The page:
The 33rd New Jersey Infantry mustered out of service July 17, 1865, at Washington, D.C..

Detailed service

Left New Jersey for Washington, D.C., September 8, 1863, then moved to Warrenton, Va., September 13–19. Movement to Bridgeport, Ala., September 26–30, 1863, then moved to mouth of Battle Creek, October 18, and duty there guarding bridges until November 4. Moved to Lookout Valley, Tenn., November 4–6. Chattanooga-Ringgold Campaign November 23–27. Orchard Knob November 23. Tunnel Hill November 24–25. Missionary Ridge November 25. March to relief of Knoxville November 28 – December 17. Duty in Alabama until May 1864. Atlanta Campaign May 1 – September 8. Demonstration on Rocky Faced Ridge May 8–11. Dug Gap or Mill Creek May 8. Battle of Resaca May 14–15. Near Cassville May 19. Advance on Dallas May 22–25. New Hope Church May 25. Battles about Dallas, New Hope Church, and Allatoona Hills May 26 – June 5. Operations about Marietta and against Kennesaw Mountain June 10 – July 2. Pine Hill June 11–14. Lost Mountain June 15–17. Gilgal or Golgotha Church June 15. Muddy Creek June 17. Noyes Creek June 19. Kolb’s Farm June 22. Assault on Kennesaw June 27. Ruff’s Station, Smyrna Camp Ground, July 4. Chattahoochie River July 5–17. Peachtree Creek July 19–20. Siege of Atlanta July 22 – August 25. Operations at Chattahoochie River Bridge August 26 – September 2. Occupation of Atlanta September 2 – November 15. Expedition to Tuckum’s Cross Roads October 26–29. Near Atlanta November 9. March to the sea November 15 – December 10. Montieth Swamp December 9. Siege of Savannah December 10–21. Carolinas Campaign January to April 1865. Averysboro, N.C., March 16. Battle of Bentonville March 19–21. Occupation of Goldsboro March 24. Advance on Raleigh April 10–14. Smithfield, N.C., April 11. Occupation of Raleigh April 14. Bennett’s House April 26. Surrender of Johnston and his army. March to Washington, D.C., via Richmond, Va., April 29 – May 19. Grand Review of the Armies May 23–24.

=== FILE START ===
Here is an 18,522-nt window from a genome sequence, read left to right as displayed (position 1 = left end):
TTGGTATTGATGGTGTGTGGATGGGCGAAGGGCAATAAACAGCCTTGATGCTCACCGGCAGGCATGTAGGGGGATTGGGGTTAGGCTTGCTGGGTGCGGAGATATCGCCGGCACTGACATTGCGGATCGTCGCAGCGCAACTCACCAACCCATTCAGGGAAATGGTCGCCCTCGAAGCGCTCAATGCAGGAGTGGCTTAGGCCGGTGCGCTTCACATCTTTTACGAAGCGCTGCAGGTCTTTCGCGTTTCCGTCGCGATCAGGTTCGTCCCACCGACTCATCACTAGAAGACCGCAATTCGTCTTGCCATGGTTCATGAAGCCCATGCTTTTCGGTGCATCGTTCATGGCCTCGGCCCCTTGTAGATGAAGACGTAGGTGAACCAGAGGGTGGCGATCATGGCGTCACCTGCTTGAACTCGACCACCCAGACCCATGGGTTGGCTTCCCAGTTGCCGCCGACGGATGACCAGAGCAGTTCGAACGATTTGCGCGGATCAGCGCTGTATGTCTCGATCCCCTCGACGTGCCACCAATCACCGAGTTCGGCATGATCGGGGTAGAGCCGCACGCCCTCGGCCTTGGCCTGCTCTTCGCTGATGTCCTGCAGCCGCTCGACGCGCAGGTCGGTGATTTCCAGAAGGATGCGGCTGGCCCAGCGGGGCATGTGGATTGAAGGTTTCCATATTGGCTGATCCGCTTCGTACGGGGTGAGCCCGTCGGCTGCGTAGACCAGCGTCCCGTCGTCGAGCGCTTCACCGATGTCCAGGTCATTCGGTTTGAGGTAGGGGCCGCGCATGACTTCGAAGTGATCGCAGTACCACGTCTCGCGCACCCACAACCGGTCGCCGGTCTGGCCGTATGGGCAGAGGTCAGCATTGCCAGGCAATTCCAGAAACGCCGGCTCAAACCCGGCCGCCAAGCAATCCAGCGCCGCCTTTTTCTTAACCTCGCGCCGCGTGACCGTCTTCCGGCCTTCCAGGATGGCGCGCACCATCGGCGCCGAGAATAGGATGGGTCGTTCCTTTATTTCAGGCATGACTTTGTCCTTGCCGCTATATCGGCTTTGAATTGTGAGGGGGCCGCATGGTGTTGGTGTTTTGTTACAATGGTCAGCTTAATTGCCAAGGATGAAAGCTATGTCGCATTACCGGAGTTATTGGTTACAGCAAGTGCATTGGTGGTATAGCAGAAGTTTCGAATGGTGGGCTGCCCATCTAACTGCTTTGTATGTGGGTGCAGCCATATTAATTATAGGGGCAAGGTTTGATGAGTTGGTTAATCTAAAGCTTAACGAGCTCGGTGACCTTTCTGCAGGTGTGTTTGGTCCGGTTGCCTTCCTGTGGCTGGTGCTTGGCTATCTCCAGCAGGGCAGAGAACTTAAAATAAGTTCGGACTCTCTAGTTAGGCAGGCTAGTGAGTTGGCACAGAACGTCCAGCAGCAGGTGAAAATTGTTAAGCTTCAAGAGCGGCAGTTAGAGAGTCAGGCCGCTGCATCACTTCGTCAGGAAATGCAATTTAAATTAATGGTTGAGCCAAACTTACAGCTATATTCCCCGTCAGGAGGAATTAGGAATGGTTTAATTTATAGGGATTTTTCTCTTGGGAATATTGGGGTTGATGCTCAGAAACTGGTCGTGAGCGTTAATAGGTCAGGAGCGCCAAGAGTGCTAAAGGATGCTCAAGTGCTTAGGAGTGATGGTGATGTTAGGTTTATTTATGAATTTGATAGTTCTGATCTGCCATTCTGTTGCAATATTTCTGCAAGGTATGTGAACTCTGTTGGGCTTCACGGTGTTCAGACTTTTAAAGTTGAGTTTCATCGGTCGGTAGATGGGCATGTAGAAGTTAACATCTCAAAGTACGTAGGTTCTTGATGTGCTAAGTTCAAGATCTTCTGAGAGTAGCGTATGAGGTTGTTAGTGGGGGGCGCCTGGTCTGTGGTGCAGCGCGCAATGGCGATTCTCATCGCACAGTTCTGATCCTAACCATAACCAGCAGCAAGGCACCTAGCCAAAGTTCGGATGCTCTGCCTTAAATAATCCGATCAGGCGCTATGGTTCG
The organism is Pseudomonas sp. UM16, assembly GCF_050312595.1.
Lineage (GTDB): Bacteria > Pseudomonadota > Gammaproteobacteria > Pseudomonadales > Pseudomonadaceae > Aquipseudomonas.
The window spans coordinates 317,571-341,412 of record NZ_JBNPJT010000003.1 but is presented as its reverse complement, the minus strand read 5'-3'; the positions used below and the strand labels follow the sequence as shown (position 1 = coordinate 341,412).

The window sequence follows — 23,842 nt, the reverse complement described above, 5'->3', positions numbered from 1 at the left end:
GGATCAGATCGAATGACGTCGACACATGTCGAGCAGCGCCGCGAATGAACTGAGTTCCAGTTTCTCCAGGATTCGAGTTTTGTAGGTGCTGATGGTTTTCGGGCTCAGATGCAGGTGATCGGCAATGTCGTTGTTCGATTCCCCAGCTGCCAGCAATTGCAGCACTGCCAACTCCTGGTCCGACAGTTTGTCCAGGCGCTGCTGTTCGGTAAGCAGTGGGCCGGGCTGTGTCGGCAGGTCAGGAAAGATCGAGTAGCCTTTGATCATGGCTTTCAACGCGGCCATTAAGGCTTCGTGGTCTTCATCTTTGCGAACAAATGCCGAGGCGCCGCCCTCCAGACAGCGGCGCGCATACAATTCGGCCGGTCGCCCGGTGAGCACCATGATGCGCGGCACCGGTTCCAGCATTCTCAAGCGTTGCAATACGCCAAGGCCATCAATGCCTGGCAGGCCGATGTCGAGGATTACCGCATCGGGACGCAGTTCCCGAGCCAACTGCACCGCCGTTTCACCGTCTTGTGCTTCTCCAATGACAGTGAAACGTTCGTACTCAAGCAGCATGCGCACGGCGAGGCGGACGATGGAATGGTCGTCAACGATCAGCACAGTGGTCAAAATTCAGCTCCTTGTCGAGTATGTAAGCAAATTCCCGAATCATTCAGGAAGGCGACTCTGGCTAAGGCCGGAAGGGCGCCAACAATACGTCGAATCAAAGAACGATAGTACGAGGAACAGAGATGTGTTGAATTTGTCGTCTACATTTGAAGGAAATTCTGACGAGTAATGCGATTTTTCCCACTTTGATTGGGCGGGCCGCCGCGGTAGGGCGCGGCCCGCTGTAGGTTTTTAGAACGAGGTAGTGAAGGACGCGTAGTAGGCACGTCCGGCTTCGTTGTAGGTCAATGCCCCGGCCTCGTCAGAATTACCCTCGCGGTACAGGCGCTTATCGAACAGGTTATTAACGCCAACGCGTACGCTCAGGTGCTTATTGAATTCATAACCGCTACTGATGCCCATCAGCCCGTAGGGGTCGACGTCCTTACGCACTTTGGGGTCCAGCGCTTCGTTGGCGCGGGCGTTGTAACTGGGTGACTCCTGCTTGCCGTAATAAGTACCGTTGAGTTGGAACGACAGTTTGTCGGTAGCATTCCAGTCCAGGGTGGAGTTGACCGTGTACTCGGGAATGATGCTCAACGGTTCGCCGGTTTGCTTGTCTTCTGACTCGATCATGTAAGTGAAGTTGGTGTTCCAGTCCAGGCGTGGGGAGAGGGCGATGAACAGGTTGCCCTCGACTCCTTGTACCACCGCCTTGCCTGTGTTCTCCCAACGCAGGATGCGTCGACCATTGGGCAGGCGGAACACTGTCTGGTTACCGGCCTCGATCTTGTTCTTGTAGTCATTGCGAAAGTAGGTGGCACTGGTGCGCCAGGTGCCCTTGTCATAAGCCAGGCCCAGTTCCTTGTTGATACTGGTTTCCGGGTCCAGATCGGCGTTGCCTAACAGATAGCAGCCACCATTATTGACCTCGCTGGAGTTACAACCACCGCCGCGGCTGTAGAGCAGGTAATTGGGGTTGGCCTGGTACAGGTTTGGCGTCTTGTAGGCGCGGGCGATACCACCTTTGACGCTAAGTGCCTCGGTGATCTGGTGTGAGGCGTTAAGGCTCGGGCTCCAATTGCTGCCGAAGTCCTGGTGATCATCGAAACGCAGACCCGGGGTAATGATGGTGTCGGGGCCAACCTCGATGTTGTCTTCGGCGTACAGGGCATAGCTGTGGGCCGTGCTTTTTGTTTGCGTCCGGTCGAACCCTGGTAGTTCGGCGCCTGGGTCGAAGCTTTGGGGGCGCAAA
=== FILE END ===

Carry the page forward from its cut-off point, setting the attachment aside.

The regiment lost a total of 163 men during service; 6 officers and 72 enlisted men killed or mortally wounded, 85 enlisted men died of disease.


  • Colonel George W. Mindil

Notable members


Slater Museum

Located on the campus of Norwich Free Academy, the Slater Museum awakens visitors to the richness and diversity of the human experience through art and history. For more than one hundred years, the Museum has displayed and interpreted the best examples of fine and decorative art, representing a broad range of world cultures of the Americas, Asia, Europe and Africa.


Slater Memorial Museum

108 Crescent Street
Norwich, CT 06360

(860) 425-5563
[email protected]


Since 1856, Norwich Free Academy has adhered to the philosophy of its founder to “return to our hamlets and our homes its priceless freight of youthful minds, enriched by learning, developed by a liberal culture, refined by study of all that is beautiful in nature and art, and prepared for the highest usefulness and the purest happiness”

Founder, John P. Gulliver,
NFA Dedication Ceremony (1856)